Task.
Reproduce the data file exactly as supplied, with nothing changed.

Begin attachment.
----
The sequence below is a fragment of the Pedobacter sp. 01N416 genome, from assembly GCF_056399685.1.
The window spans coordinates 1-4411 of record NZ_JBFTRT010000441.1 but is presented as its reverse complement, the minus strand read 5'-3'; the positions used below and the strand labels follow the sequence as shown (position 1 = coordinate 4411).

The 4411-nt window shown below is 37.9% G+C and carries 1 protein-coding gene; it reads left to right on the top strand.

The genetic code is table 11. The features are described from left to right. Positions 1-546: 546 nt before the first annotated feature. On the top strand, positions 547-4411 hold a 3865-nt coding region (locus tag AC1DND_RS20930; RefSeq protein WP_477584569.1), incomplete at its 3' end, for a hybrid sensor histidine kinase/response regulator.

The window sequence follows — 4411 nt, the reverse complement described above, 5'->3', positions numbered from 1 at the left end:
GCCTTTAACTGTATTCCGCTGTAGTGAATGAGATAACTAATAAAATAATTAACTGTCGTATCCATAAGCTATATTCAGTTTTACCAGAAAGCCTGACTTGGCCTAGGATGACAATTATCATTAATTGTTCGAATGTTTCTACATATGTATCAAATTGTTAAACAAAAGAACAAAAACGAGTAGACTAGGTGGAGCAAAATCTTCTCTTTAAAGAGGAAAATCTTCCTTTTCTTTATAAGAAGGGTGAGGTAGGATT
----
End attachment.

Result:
The sequence below is a fragment of the Pedobacter sp. 01N416 genome, from assembly GCF_056399685.1.
The window spans coordinates 1-4411 of record NZ_JBFTRT010000441.1 but is presented as its reverse complement, the minus strand read 5'-3'; the positions used below and the strand labels follow the sequence as shown (position 1 = coordinate 4411).

The 4411-nt window shown below is 37.9% G+C and carries 1 protein-coding gene; it reads left to right on the top strand.

The genetic code is table 11. The features are described from left to right. Positions 1-546: 546 nt before the first annotated feature. On the top strand, positions 547-4411 hold a 3865-nt coding region (locus tag AC1DND_RS20930; RefSeq protein WP_477584569.1), incomplete at its 3' end, for a hybrid sensor histidine kinase/response regulator.

The window sequence follows — 4411 nt, the reverse complement described above, 5'->3', positions numbered from 1 at the left end:
GCCTTTAACTGTATTCCGCTGTAGTGAATGAGATAACTAATAAAATAATTAACTGTCGTATCCATAAGCTATATTCAGTTTTACCAGAAAGCCTGACTTGGCCTAGGATGACAATTATCATTAATTGTTCGAATGTTTCTACATATGTATCAAATTGTTAAACAAAAGAACAAAAACGAGTAGACTAGGTGGAGCAAAATCTTCTCTTTAAAGAGGAAAATCTTCCTTTTCTTTATAAGAAGGGTGAGGTAGGATT